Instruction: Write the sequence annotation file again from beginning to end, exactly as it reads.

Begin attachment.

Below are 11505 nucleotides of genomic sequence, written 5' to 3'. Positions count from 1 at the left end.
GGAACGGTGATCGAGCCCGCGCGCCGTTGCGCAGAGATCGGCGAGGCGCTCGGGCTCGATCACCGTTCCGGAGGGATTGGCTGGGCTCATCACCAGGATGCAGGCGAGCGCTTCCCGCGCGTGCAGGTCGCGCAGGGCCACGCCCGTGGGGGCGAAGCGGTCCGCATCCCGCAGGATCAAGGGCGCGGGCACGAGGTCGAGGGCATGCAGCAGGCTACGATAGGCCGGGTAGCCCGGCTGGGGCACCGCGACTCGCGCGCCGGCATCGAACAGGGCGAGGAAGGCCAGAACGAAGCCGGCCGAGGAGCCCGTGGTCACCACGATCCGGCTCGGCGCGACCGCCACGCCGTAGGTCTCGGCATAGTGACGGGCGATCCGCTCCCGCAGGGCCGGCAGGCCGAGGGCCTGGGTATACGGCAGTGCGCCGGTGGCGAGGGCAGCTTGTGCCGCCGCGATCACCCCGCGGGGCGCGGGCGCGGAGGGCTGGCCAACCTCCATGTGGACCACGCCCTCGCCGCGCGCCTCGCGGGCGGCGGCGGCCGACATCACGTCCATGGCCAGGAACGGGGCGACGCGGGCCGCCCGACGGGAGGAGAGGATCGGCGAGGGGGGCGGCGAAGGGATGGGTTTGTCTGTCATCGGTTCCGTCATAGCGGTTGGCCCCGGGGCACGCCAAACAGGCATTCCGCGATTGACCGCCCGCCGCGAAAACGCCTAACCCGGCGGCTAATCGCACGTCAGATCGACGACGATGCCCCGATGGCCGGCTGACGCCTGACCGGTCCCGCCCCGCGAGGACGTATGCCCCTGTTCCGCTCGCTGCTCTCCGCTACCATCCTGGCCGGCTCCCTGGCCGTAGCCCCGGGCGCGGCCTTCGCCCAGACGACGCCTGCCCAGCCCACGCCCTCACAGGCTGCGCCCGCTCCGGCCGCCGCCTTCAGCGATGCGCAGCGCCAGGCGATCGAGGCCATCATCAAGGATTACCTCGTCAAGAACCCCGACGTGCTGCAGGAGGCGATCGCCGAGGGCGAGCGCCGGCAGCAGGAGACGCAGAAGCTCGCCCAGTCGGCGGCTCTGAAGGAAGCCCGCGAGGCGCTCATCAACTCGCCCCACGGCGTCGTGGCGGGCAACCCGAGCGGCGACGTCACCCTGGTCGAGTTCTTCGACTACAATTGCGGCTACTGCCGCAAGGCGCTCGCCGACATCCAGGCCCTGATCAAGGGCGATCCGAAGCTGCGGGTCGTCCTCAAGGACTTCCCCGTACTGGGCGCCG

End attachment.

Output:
Below are 11505 nucleotides of genomic sequence, written 5' to 3'. Positions count from 1 at the left end.
GGAACGGTGATCGAGCCCGCGCGCCGTTGCGCAGAGATCGGCGAGGCGCTCGGGCTCGATCACCGTTCCGGAGGGATTGGCTGGGCTCATCACCAGGATGCAGGCGAGCGCTTCCCGCGCGTGCAGGTCGCGCAGGGCCACGCCCGTGGGGGCGAAGCGGTCCGCATCCCGCAGGATCAAGGGCGCGGGCACGAGGTCGAGGGCATGCAGCAGGCTACGATAGGCCGGGTAGCCCGGCTGGGGCACCGCGACTCGCGCGCCGGCATCGAACAGGGCGAGGAAGGCCAGAACGAAGCCGGCCGAGGAGCCCGTGGTCACCACGATCCGGCTCGGCGCGACCGCCACGCCGTAGGTCTCGGCATAGTGACGGGCGATCCGCTCCCGCAGGGCCGGCAGGCCGAGGGCCTGGGTATACGGCAGTGCGCCGGTGGCGAGGGCAGCTTGTGCCGCCGCGATCACCCCGCGGGGCGCGGGCGCGGAGGGCTGGCCAACCTCCATGTGGACCACGCCCTCGCCGCGCGCCTCGCGGGCGGCGGCGGCCGACATCACGTCCATGGCCAGGAACGGGGCGACGCGGGCCGCCCGACGGGAGGAGAGGATCGGCGAGGGGGGCGGCGAAGGGATGGGTTTGTCTGTCATCGGTTCCGTCATAGCGGTTGGCCCCGGGGCACGCCAAACAGGCATTCCGCGATTGACCGCCCGCCGCGAAAACGCCTAACCCGGCGGCTAATCGCACGTCAGATCGACGACGATGCCCCGATGGCCGGCTGACGCCTGACCGGTCCCGCCCCGCGAGGACGTATGCCCCTGTTCCGCTCGCTGCTCTCCGCTACCATCCTGGCCGGCTCCCTGGCCGTAGCCCCGGGCGCGGCCTTCGCCCAGACGACGCCTGCCCAGCCCACGCCCTCACAGGCTGCGCCCGCTCCGGCCGCCGCCTTCAGCGATGCGCAGCGCCAGGCGATCGAGGCCATCATCAAGGATTACCTCGTCAAGAACCCCGACGTGCTGCAGGAGGCGATCGCCGAGGGCGAGCGCCGGCAGCAGGAGACGCAGAAGCTCGCCCAGTCGGCGGCTCTGAAGGAAGCCCGCGAGGCGCTCATCAACTCGCCCCACGGCGTCGTGGCGGGCAACCCGAGCGGCGACGTCACCCTGGTCGAGTTCTTCGACTACAATTGCGGCTACTGCCGCAAGGCGCTCGCCGACATCCAGGCCCTGATCAAGGGCGATCCGAAGCTGCGGGTCGTCCTCAAGGACTTCCCCGTACTGGGCGCCG